From Fig. 3, we can see the disproportional distributions of forecasted errors for both models. The share of correct forecasts (Δ = 0) in the rating model was 18%, while the default model appeared to be even more skewed than ratings model and forecasted correctly only in 6% of cases. In addition, the percentage of forecasts with a deviation of not more than one rating class from the actual rating (| Δ | < 1) for the rating model and PD model was 34.8% and 12.3% respectively. The rating model had the property of forecasting a grade lower than actual rating, while the PD model, on the contrary, underestimated the financial problem of banks and predicted a grade higher than actual rating. Fig. 3 shows that, in the PD model, the positive prediction error dominates the negative one, which means that the actual numeric ratings exceed their forecasts in this model. However, the decreasing numerical values assigned to ratings relative to their symbolic grades means this tendency implies the reverse: the ratings forecasted by the PD model are overstated. This happened because the defaults model initially had imbalanced data and even formation of a representative sample did not solve the problem of over-education of the PD model towards the non-defaulted banks. The distribution of ratings’ model forecasted errors is much more symmetric with respect to zero, however, it also shows the skewed pattern that was discussed before.

To sum up the comparison, we should conclude that the first hypothesis of this paper was not rejected after empirical modelling. Indeed, ratings models tend to overestimate the financial instability of a bank, whereas PD models underestimate it.

5.3. Construction of synergic models

In order to construct a reliable synergic model, the ratings’ grade forecasts by PD and rating model should be computed for the same observations. Note that the rating model was estimated for 11627 observations, while PD model has 3489 estimates. Each observation has its own ID and time correspondence, so we find all id_time estimates that are present in both of these data sets. The overlapping of these datasets included 3011 estimates as the PD model had some artificially generated defaults. Then the regressions in which the dependent variable was the actual rating and explanatory variables were the fitted values of rating and PD models, were run on the 3011 observations.

The first synergic model was obtained as a linear combination of PD default and rating model:

Yit=α+β1PDit+β2Ratit+uit (9)

where Yit is the actual rating, PDit and Ratit are the predicted ratings by PD model and ratings model respectively. The regressions output is provided below in Table 4 and the obtained distribution of the forecasted errors of this synergic model is illustrated on Fig. 4.

Estimated coefficients for the linear synergic model.

α 8.265***
β 1 0.182***
β 2 0.344***
Pseudo R2 0.184
Fig. 4.

Distribution of forecast errors for the linear synergic model (%).

Source: Authors’ calculations.

The linear synergic model shows much higher predictive power than PD or rating model on its own. It can predict 32% of precise rating grades and up to 58% of ratings with an error less than one grade. However, it still contains heavy tails. In order to solve this problem, we use the logarithmic model specification of synergic model:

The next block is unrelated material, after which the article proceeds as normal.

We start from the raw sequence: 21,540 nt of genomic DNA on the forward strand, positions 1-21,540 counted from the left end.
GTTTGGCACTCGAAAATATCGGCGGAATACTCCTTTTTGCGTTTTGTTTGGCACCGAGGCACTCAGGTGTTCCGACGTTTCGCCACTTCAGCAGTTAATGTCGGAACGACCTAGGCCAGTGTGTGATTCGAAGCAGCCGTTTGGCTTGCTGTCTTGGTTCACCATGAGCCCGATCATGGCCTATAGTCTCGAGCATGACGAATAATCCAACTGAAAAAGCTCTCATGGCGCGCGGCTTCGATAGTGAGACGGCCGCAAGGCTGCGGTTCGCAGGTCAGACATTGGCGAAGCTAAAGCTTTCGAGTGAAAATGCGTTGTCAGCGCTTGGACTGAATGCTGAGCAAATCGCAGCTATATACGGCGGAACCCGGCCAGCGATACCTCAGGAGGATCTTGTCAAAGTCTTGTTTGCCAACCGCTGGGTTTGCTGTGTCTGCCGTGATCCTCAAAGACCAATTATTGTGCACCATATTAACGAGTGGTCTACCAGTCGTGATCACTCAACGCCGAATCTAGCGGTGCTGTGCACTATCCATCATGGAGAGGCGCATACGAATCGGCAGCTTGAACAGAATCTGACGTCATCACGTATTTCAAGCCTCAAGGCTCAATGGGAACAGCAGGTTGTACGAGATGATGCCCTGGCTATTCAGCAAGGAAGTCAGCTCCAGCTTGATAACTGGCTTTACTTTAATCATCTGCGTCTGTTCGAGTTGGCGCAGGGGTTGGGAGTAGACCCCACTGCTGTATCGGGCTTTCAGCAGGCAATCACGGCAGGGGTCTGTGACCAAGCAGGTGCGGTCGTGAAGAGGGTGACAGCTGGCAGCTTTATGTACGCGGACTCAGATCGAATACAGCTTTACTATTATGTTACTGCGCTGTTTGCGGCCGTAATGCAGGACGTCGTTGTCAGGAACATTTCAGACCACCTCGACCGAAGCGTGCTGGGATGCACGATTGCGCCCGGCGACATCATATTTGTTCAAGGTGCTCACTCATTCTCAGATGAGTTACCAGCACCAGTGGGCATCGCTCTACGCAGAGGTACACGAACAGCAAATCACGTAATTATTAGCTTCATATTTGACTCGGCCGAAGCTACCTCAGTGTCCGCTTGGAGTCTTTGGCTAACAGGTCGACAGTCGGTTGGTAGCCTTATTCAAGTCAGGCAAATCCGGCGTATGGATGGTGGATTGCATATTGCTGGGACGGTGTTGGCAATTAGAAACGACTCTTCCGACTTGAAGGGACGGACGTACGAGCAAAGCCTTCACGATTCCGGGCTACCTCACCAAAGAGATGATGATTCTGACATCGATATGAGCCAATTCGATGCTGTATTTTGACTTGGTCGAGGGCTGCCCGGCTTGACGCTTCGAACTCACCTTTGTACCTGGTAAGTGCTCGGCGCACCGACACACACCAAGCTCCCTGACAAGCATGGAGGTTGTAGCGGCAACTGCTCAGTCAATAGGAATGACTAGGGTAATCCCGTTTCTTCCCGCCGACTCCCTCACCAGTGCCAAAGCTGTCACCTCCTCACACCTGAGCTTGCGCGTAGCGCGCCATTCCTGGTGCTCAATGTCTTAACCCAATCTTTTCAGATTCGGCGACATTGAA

Yit=α+β1Log20(RatitPDit)+uit (10)

The regressions output is provided below in Table 5 and the obtained distribution of the forecasted errors of this synergic model is illustrated in Fig. 5.

Estimated coefficients for the logarithmic synergic model.

α –7.268***
β 1 10.981***
Pseudo R2 0.21
Fig. 5.

Distribution of forecast errors for the logarithmic synergic model (%).

Source: Authors’ calculations.

The synergic model that was obtained by the logarithm of difference of rating and PD forecasts was found have the highest predicted power with the smallest deviations. Note that this distribution has very small tails and so such of the model does not have any prediction errors higher than three rating grades. Therefore, this optimal combination can bring us to the most consistent estimates with forecasting power of more than 44% of precise ratings and 83% of deviation less than one rating grade.

5.3.1. Out-of-sample check of the synergic model

The second part of this section is devoted to the analysis of the out-of-sample predictive power of the logarithmic synergic model. In order to accomplish this task, the data were limited to the observations from 2007 to 2015. Based on the new coefficients of the PD and ratings models, the forecast for the year 2016 was made. In order to calculate the predicted ratings, the predicted probabilities of each rating grade were calculated as the difference between the values of the standard normal distribution (F) at two points, that were calculated using the estimated boundary values (cutj) and the product of vectors of estimated coefficients (β) and the values of explanatory variables for the year 2016 (x'k) according to the formula:

Pr(outcomek=j)=F(cutjx'kβ)F(cutj1x'kβ) (11)

The rating grade with the highest predicted probability was selected as the rating model’s forecast. Concerning the PD model, the probability forecasts were estimated and then calibrated to the rating scale. Then the predicted rating grades of the PD model and the rating model were taken with the functional form and estimated coefficients on 2007–2015 data for synergic models. The following coefficients and forecast error’s distributions were obtained under the out-of-sample fit check of the logarithmic synergic model (Table 6).